Wembley deal: pros and cons of selling the national stadium
The FA is mulling over a £500m deal from US billionaire Shahid Khan that could transform the game
The FA are mulling over an offer from US billionaire Shahid Khan to buy Wembley Stadium for more than £500m.
Khan who owns the Jacksonville Jaguars NFL side, as well as Fulham FC, wants a guaranteed base for American Football in London.
Showpiece events such as the FA Cup final, the English Football League play-off finals and Rugby League’s Challenge Cup final would remain at Wembley, and England would still be able to play most of their games there.
And while Khan would own the stadium, The FA would still get the revenue from ticket sales for football matches and the Club Wembley receipts.
But the proposal has provoked an angry response from some quarters, with 1966 World Cup winner Gordon Banks, former Chelsea owner Ken Bates and the Football Supporters’ Federation leading the protests.
They say that English football’s spiritual home should not be put up for sale. Bates told the Daily Mail that the stadium was a “national treasure”.
However, the deal would allow the FA to pump hundreds of millions of pounds into grassroots football and provide new pitches across the country.
Does it make sense?
“Since it was re-built and re-opened in 2007 Wembley has been an albatross, a drain, a millstone around the FA’s necks and a symbol of how money is mis-spent in English football; a misguided idea from start to finish,” say Jason Burt of the Daily Telegraph.
Rebuilding Wembley cost a crippling £757m and 11 years after it opened the FA actually still owes £140m on the project and still makes a loss on the stadium.
Taking the money is the obvious thing to do. “It is a national disgrace that the richest football country in the world – through the FA and the Premier League – does not have adequate facilities to play the game at every level… It is embarrassing that we have so many waterlogged, neglected, vandalised municipal facilities. In 2014 there were 639 high-quality, publicly available artificial pitched in England. In Germany there were 3,735.”
What about the history?
The FA has only owned Wembley for 19 years, and does not make money out of it.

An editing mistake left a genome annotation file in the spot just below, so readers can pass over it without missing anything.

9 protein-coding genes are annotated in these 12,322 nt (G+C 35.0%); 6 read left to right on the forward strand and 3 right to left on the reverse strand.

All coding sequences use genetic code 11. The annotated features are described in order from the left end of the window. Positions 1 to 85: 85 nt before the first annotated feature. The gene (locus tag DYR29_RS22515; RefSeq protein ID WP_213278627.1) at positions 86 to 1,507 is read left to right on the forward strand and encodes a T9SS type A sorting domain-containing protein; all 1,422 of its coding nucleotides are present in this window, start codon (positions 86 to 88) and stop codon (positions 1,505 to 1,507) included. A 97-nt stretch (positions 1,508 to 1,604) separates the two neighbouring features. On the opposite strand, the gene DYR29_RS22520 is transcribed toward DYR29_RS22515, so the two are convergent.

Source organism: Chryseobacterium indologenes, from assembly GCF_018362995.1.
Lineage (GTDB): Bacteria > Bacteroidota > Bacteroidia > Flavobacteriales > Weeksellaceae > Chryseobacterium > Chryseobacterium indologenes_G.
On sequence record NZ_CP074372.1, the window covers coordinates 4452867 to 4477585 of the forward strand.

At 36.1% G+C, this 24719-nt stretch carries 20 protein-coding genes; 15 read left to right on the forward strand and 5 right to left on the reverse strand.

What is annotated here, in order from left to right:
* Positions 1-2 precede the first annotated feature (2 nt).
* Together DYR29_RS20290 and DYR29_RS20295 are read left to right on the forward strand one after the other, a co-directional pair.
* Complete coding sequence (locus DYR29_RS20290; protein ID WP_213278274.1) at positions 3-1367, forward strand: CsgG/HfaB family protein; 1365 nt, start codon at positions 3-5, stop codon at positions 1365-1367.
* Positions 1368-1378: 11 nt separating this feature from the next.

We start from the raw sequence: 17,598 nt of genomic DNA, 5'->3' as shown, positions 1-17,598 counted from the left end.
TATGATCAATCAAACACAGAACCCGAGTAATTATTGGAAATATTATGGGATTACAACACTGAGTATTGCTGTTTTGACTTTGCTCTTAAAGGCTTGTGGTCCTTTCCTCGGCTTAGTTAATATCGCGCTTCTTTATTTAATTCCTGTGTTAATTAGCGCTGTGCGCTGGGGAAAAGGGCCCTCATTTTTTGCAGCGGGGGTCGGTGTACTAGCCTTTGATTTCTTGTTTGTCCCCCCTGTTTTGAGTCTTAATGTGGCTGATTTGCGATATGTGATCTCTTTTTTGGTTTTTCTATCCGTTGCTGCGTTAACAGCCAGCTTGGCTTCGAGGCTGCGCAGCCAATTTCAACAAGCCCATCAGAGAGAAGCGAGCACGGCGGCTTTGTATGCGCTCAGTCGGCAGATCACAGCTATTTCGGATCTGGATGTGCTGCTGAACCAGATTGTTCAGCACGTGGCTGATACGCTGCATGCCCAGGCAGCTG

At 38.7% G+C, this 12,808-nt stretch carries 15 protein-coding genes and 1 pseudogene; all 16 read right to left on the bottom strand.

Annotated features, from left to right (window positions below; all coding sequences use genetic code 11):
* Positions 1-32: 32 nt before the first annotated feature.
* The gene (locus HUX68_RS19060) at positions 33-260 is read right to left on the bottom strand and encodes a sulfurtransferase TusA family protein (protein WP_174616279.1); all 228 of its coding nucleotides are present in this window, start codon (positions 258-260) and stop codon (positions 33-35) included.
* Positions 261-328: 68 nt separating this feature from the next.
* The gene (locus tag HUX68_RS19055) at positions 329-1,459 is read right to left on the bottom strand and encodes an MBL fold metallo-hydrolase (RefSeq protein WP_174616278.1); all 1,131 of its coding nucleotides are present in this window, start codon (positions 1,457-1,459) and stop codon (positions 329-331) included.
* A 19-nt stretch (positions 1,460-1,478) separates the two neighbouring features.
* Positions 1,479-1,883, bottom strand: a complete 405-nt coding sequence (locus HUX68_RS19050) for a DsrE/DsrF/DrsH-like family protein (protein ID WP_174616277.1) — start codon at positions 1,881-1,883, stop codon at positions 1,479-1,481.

“It is hardly selling off the crown jewels. It is not a betrayal of tradition,” says Burt.
Henry Winter of The Times agrees. “The Brent multi-event venue sponsored by a mobile network operator has long lost its mystique. Seventy-five of the 92 league clubs have played there since it reopened in 2007.
“The FA ruined all the tradition that Wembley had, demolishing the Twin Towers, removing that long, noise-generating walk from the tunnel in the corner and, most sacrilegious of all, getting rid of the iconic 39 steps so now, painfully, the winning team disappear out of sight at one point, breaking that visual connection with the fans.”
What’s in it for Khan?
He can see dollar signs, says Ed Malyon of The Independent. “Owning and operating Wembley purely as an events space would likely be a successful venture in its own right but what Khan truly craves is an NFL franchise in London, something he has made big strides towards by bringing the Jaguars to Britain for one home game a year every year since 2013.”
David Conn of The Guardian agrees. “For Khan, the attraction appears to be expanding the NFL into London and ensuring the Jaguars have pre-eminent rights to be the team who play there.
“While the NFL season is on, from September to January, the FA has accepted that England matches will not be played at Wembley and move around major club grounds instead, a prospect many fans are likely to welcome.
“During those months, traditionalists might avert their gaze from the goings-on within England’s national football stadium. But it is a sign of the times that the FA’s proposal itself is being entertained as a potentially workable idea to husband scarce resources, rather than dismissed with a cry of betrayal.”
Can the FA be trusted with the money?
“The devil of the deal with Khan will be in the fine detail, and actually how much money will be released to grassroots, as the FA is hardly renowned for shrewd handling of fiscal matters,” warns Winter in Times. “Look at the financial mess over Wembley in the first place. You wouldn’t necessarily trust the FA to run a successful tombola at the village fete.”
The FA’s promise that it will use the money to support the game at a local level “is the promise to which the FA must be held and against which it should be judged”, says Conn in the Guardian.